Inaba clan

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In this Japanese name, the family name is "Inaba".
Inaba
Inaba crest1.svg
Inaba clan crest
Home province Mino
Parent house Fujiwara clan via the Utsunomiya clan
Titles daimyo, viscount
Founder Emperor Kammu via Kōno Michitaka
Final ruler Inaba Masakuni
Founding year 14th century
Dissolution still extant
Ruled until 1873 (Abolition of the han system)
Cadet branches two cadet branches to the Meiji Restoration

The Inaba clan (稻葉氏 Inaba-shi?) were a samurai kin group which rose to prominence in the Sengoku period and the Edo periods.[1] Under the Tokugawa shogunate, the Inaba, as hereditary vassels of the Tokugawa clan, were classified as one of the fudai daimyō clans.[2]

Inaba clan genealogy[edit]

The Inaba clan originated in 16th century Mino Province.,[3] and claimed descent from Kōno Michitaka (d. 1374),[4] who claimed descent from Emperor Kammu (736–805).[5]

Main branch[edit]

The senior branch of the Inaba are descended from Inaba Sadamichi (1551–1606),[4] who was raised in rank by Oda Nobunaga in 1564.[3] He was established in 1585 at Hachiman Domain (40,000 koku) in Mino Province.[4] In 1600, he and his heirs were installed at Usuki Domain (56,000 koku) in Bungo Province, and his descendants remained in the same place until the Meiji Restoration in 1868.[3] The head of this clan line was ennobled as a viscount (hakushaku) under the kazoku peerage in the Meiji period.[4]

Cadet lines[edit]

  • Another cadet branch of the Inaba clan was created in 1781.[3] From 1785 through 1868, this branch of the clan continued to live at Tateyama Domain (10,000 koku) in Awa Province. The head of this clan line was ennobled as a viscount in the Meiji period.[4]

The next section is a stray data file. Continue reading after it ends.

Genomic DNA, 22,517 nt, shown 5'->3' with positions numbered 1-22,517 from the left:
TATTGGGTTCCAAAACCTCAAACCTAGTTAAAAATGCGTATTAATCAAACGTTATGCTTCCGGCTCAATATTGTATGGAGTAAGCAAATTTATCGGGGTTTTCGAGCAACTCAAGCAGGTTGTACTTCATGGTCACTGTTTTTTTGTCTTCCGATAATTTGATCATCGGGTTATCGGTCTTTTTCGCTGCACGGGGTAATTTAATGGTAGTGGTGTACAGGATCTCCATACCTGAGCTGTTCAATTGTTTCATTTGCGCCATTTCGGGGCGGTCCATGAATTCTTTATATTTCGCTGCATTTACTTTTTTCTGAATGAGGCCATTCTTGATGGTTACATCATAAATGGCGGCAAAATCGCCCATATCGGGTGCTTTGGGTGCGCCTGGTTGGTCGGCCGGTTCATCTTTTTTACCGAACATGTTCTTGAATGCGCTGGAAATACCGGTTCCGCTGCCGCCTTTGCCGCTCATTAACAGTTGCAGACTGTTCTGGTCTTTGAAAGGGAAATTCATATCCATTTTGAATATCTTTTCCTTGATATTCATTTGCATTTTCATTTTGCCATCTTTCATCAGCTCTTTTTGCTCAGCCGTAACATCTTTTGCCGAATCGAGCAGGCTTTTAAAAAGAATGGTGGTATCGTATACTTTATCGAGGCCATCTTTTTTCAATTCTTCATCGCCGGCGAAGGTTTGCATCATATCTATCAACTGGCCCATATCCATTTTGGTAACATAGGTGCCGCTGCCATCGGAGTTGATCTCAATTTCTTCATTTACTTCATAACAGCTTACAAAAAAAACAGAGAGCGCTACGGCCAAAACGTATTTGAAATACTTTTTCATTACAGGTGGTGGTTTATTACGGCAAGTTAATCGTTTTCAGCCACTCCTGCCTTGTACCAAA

Clan temple[edit]

Tōzen-ji, a Buddhist temple in Edo, was considered the family temple of various clans, including the main branch of the Inaba clan.[6]

Notable members[edit]

Notes[edit]

  1. ^ a b c d Meyer, Eva-Maria. "Gouverneure von Kyôto in der Edo-Zeit." Universität Tübingen (in German)
  2. ^ Appert, Georges. (1888). Ancien Japon, p. 75
  3. ^ a b c d e f Appert, Georges. (1888). Ancien Japon, p. 67.
  4. ^ a b c d e f g h Papinot, Edmund. (2003). Nobiliare du Japon -- Inaba, p. 15; Papinot, Jacques Edmond Joseph. (1906). Dictionnaire d’histoire et de géographie du Japon. (in French/German).
  5. ^ "Inaba" at Ancestry.com citing Hank, Patrick, ed. (2003). Dictionary of American Family Names.
  6. ^ Cortazzi, Hugh. (2000). Collected Writings of Sir Hugh Cortazzi, Vol. II, pp. 210-211.

References[edit]

External links[edit]